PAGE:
Found from various places online:
Sister Outsider: Essays and Speeches by Audre Lorde
Helpful info for perspective on minority classes, social disadvantage, and privilege.
Couture Corset Body
"The Empress" is a richly embroidered couture corset body, with extravagant spikey collar and hip-pieces.
It is made from rose coloured satin, with elaborate burgundy lace appliqué, antique gold synthetic leather cutwork, beading and Swarovski crystal decoration.
The body has built in bra-cups and is closed with lacing down the entire backside.
The collar and hip pieces are made from sturdy thermoplast and are also decorated with Swarovski crystals and golden metal spikes.
A detachable silk train can be added to the collar on request.
Royal Black Couture and Corsetry (x)
Seriously, I need this to live.
Anonymous asked: Have you ever found it frustrating having to do something you don't want to (as in, doesn't tickle your fancy) but it helps pay the bills?
So, let me tell you a quick story:
My grandpa on my dad’s side came over from China when he was pretty young— grew up in Chicago. He was in high school when World War 2 broke out; he joined up, and was put in the 407th Air Service Squadron. It was part of the famed Flying Tigers fighter group, and one of the first all Chinese-American units in the military. He fixed planes. He also shot at them when they strafed the airfield. With a pistol.
He was there when the Japanese officially signed the surrender, and was honorably discharged soon after. The very first thing that he bought with his stashed up pay was a sterling silver bracelet with his serial number on it.
I keep it within sight of my desk at all times.
After the war, he went back to Chicago, but his father was already housing too many Chinese immigrant workers (up to this point, most Chinese immigrants were single men because of strict immigration laws and quotas), so he had to move to Detroit to live with an uncle and finish high school.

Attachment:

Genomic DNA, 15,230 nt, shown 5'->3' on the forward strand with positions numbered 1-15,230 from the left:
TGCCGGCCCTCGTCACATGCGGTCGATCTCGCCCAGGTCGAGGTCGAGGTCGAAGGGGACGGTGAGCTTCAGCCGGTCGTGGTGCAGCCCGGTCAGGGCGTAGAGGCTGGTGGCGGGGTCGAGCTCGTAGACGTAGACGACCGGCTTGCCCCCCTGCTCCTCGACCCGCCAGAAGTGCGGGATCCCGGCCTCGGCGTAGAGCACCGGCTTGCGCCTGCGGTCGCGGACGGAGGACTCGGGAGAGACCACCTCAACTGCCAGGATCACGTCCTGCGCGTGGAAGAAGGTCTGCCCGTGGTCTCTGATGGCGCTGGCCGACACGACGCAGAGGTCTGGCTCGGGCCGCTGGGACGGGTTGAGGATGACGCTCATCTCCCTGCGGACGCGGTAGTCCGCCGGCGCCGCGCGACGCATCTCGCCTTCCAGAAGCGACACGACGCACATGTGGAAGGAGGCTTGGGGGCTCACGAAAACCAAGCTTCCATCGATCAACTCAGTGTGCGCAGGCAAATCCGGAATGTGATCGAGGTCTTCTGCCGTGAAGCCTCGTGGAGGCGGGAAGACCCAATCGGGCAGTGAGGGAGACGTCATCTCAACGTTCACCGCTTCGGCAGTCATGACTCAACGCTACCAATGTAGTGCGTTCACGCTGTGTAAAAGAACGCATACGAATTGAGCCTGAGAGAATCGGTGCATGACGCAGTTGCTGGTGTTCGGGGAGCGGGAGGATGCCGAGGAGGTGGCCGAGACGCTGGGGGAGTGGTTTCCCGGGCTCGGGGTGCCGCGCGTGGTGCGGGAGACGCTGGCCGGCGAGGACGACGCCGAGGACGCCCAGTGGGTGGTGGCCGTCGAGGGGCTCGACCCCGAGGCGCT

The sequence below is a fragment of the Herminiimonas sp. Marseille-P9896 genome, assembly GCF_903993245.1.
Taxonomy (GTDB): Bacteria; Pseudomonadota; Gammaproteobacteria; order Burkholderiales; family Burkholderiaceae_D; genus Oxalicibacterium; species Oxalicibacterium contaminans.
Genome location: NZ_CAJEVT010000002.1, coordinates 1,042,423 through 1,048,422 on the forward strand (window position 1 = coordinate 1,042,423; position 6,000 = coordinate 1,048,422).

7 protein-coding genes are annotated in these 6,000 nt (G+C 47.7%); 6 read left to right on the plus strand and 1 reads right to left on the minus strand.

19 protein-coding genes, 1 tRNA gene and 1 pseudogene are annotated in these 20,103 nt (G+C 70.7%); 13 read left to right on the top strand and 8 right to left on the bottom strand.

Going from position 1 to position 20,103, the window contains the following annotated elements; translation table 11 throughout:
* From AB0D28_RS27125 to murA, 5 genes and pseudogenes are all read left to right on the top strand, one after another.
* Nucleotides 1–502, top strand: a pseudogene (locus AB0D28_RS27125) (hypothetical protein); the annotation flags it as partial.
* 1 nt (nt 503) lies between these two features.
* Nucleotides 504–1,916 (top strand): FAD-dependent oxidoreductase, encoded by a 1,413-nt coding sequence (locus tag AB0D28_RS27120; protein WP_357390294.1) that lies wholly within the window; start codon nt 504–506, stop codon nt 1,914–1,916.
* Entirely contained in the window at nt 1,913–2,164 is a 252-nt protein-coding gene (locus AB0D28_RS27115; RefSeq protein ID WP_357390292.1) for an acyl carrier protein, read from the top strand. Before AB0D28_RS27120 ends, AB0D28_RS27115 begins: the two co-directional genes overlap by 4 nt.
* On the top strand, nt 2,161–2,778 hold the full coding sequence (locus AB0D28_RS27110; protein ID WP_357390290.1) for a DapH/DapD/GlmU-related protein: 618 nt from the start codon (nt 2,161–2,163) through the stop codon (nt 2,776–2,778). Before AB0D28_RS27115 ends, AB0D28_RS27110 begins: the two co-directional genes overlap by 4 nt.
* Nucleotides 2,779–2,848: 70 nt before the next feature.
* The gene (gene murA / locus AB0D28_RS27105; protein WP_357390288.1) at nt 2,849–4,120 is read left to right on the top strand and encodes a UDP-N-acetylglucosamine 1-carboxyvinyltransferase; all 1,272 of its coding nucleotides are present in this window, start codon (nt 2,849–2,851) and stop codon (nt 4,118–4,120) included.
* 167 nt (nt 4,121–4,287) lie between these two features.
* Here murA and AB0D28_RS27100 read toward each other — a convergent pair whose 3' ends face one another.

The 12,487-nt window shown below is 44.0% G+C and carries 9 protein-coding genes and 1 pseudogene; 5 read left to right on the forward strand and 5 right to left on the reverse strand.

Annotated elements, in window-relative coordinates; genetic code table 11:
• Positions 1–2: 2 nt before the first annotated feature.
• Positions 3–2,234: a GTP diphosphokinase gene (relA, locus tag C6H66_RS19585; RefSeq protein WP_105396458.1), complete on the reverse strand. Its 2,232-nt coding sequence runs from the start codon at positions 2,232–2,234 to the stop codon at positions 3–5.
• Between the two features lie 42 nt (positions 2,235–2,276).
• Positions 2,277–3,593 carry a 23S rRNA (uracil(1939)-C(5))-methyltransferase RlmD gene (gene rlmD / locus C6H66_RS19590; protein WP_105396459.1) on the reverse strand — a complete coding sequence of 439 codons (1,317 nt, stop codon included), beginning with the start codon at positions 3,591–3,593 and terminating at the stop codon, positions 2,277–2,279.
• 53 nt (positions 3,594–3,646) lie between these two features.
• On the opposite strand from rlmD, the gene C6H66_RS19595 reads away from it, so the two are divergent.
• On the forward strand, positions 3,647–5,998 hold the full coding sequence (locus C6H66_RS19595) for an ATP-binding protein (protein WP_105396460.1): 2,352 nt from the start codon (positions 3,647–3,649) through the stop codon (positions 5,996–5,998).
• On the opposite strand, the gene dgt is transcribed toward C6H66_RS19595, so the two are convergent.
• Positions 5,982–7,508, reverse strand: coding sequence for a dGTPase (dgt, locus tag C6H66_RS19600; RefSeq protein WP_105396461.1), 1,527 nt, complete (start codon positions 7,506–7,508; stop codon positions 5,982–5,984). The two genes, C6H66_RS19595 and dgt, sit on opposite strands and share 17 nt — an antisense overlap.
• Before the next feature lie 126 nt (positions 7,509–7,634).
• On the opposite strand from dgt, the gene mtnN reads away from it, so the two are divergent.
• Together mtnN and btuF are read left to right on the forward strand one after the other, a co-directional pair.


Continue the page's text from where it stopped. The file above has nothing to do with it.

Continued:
One of his high school teachers noted his artistic abilities, and recommended that he use his GI Bill to go to art school. Of course, his dad wouldn’t have it. So, he worked in laundromats, owned his own grocery, and later worked as an insurance salesman instead.
70 years later, I’m the graduate of an art school, and I’m taking a break from drawing to write this out.
I guess my point is this: the time that you use to pursue art has to come from somewhere. At some point, a sacrifice was made by you, or others, to allow you to have that time. Illustrators try to make a living in that intersection of art and commerce in an effort to lessen that sacrifice. There are some that are doing quite well at that. There are many, many more that are not.
Even those artists who we view as extremely successful have to sacrifice time. It just comes from other places: relationships, health, or family, etc. The real struggle then, is to find that balance on how you are spending your time.
If you know that a life spent making art is your ultimate goal, then doing things you don’t like aren’t really frustrations. They are necessities that must be done to give yourself time.
I think this is why I cringe every time I hear someone say that self-righteous creed of the “creative class”: “Do what you love, and you’ll never work a day in your life.” That statement discounts all the hard work and sacrifices that you or others have made to be in that situation—what on Earth would entitle us to only work jobs that we love?
I don’t do this because I love it. I do it because I must.
It’s in my bones.
Excellent story and point. The only reason I can make art is because of the sacrifices my family has made. My grandparents on my mother’s side, who paid for my schooling, grew up literally on dirt floors in extreme Southern poverty. My grandpa worked since he was eight years old selling used newspapers and magazines to earn money for food. My grandmothers on both sides could draw and paint but never were able to pursue it as anything other than a hobby, with some commercial success for my grandmother on my father’s side. My mother loves creative outlets but went into sales instead of art, which she would have enjoyed, I think. I now help others learn because of the opportunities that I was given and because it’s in my blood.
Some DC girls redesigns! An extension to the street wear Super heroines thing I did awhile ago. Unfortunately missed the Project Rooftop redesign contest, but these have been floating around in my head for awhile. I also get a lot of questions concerning the brushes I use for these character portraits. I use 2 brushed in my set to do them, and here they are!
I love the worlds of comics and video games, and I’ll probably be doing more like these :)
The Harley redesign is largely influenced by Kris Anka’s work!
Cute designs and nest brushes.